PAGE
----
Artist: Cristin Richard
Location: Le Petit Zinc
CC – Green tea (?), Le Petit Dejuner (no baguette)
SRS – Coffee (black), citron crepe
It’s good to remember that appearances can be deceiving. We move through life at a breakneck pace a lot of the time, distracted by our phones, multitasking, and forced to make snap judgments based on appearances. But the fact is, the better we get to know someone, the easier it is to find the common ground that might pave the way for a deeper understanding of them, and ourselves.
Cristin Richard deals with fashion, with surfaces, and literally with skin. It is easy to get caught up in the gore of her work, and miss the actual violence, which is far more subliminal. But any person who has been subjected to internal or external struggles with their physical appearance knows the feeling of being uncomfortable in one’s own skin. Cristin deals with this feeling directly, by creating new skins as layers with which her models interact with the world.
I think this is the most dynamic and interesting tension in Cristin’s work – the fact that she in exploring her art ideas, she is using not only skins–the intestinal linings that sausage casings are made from, sourced from a local meat packer–but living bodies. To me, models are almost a void of personality–featureless creatures that adopt and discard identity in the span of a photo shoot. Coat hangers. But Cristin considers models her collaborators, and designs installations around them. She described working with 62-year-old model Jacky O’Shaughnessy, on a piece that required Jacky to stand motionless for three hours on a slowly rotating pedestal. To hear Cristin recount the experience, the piece–which dealt directly with the struggle of women to hold up under societal expectations, particularly as they age–was most powerful in the moments where Jacky was visibly shaking in her efforts to stay standing. There is a kind of brutality to this, but also a kind of empowerment–in Cristin’s mind, Jacky was inspired to see how far she could go into this piece, to challenge herself to withstand the performance.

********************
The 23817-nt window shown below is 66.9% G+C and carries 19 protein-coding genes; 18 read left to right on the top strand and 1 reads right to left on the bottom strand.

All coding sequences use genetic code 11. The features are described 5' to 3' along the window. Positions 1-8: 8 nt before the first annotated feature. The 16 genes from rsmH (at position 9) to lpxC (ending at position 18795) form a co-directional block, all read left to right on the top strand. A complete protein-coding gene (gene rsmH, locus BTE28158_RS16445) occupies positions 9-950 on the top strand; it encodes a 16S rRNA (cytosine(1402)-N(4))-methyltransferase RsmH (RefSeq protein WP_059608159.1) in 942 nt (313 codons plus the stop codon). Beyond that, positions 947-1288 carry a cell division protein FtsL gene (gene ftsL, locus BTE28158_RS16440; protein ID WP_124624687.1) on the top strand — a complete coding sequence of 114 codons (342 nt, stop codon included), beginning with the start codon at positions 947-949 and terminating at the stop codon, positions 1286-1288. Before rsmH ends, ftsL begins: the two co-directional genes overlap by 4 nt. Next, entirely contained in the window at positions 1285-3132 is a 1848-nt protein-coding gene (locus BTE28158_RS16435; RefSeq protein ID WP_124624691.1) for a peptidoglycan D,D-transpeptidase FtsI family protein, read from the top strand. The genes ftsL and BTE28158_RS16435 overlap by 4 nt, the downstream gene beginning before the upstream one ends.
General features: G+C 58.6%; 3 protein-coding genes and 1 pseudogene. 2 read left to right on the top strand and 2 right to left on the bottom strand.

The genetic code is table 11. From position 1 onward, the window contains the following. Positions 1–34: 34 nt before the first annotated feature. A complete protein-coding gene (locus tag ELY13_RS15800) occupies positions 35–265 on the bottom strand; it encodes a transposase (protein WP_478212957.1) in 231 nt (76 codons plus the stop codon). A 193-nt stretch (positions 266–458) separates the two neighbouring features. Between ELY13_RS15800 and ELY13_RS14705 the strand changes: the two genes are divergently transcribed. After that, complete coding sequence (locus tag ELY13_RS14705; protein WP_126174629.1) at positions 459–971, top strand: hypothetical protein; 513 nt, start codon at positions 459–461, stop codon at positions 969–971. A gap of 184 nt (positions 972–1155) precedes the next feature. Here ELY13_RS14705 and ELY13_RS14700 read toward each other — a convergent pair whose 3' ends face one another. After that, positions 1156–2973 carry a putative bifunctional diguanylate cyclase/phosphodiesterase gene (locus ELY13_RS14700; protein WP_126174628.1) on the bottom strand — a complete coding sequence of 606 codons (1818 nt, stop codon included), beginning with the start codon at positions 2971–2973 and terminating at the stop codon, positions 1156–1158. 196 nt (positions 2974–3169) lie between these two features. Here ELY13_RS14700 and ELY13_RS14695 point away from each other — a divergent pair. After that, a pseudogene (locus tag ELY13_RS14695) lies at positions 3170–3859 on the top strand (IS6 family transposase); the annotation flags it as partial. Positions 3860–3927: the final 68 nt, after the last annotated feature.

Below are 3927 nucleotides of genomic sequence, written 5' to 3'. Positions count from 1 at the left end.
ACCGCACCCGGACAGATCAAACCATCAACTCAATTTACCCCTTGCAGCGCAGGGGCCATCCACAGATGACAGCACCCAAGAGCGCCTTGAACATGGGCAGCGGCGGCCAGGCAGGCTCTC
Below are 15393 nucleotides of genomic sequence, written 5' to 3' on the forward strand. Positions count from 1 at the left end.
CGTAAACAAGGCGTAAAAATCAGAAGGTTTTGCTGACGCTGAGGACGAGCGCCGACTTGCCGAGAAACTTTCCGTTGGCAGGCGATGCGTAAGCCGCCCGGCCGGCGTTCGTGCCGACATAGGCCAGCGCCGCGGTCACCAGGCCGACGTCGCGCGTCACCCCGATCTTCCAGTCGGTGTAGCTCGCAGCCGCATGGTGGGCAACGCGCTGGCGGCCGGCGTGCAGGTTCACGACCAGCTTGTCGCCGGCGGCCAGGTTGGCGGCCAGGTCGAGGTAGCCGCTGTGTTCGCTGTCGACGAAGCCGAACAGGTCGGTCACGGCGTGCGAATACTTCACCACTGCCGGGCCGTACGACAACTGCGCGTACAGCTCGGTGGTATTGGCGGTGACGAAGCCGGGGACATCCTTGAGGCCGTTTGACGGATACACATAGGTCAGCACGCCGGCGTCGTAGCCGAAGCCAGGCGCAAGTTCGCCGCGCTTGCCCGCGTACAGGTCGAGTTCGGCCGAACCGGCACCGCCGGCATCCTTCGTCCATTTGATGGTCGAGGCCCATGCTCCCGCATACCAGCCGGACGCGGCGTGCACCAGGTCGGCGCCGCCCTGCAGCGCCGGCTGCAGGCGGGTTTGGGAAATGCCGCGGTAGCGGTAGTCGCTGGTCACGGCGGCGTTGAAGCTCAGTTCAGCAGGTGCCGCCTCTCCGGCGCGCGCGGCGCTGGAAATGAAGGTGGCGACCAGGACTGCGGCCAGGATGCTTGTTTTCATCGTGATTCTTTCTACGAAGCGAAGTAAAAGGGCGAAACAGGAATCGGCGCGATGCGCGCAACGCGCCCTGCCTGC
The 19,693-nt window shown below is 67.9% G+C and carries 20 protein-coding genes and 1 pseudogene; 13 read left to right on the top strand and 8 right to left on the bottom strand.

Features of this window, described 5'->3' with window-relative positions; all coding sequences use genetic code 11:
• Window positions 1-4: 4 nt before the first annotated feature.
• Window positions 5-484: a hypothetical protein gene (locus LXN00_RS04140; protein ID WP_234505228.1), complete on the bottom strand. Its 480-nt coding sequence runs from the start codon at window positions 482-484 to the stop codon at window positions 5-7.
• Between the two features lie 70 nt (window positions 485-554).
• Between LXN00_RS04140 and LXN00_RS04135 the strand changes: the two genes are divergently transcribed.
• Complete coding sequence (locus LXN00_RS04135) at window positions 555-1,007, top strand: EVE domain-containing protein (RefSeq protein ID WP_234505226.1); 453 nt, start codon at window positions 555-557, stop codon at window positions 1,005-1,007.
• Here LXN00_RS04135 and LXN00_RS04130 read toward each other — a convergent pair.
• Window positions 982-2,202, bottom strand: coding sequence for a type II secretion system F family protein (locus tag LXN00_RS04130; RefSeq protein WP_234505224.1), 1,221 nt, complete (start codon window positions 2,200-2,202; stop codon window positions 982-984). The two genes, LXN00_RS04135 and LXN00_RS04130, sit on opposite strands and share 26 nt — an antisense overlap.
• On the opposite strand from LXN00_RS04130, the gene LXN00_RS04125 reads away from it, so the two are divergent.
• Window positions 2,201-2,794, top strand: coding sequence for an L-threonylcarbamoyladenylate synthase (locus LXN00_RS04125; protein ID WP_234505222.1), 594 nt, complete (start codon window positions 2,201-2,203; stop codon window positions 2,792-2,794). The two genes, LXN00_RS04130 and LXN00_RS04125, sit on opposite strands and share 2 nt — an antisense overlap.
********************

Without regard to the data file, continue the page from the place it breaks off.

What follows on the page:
Another, more charged, layer of skin came into play with Richard’s last installation–a review of older works at Playground Detroit, the piece de resistance of which featured model Samia Ahmed sitting motionless, arrayed in a skin dress and visceral meat headdress, throughout the hours-long opening.
Inarguably, Cristin deals in concepts and materials that are hard to handle. And being uncomfortable with them, the immediate reaction is to dismiss or object to them. But my two hours of rapid-fire breakfast conversation with Cristin was a well-timed reminder that we learn the most sometimes when we lean into those things that make us uncomfortable, and dig a bit deeper below the surface. I’m looking forward to seeing the new work she’ll be presenting as part of the Detroit Design Festival—“Metabolism”–this Friday, September 25th.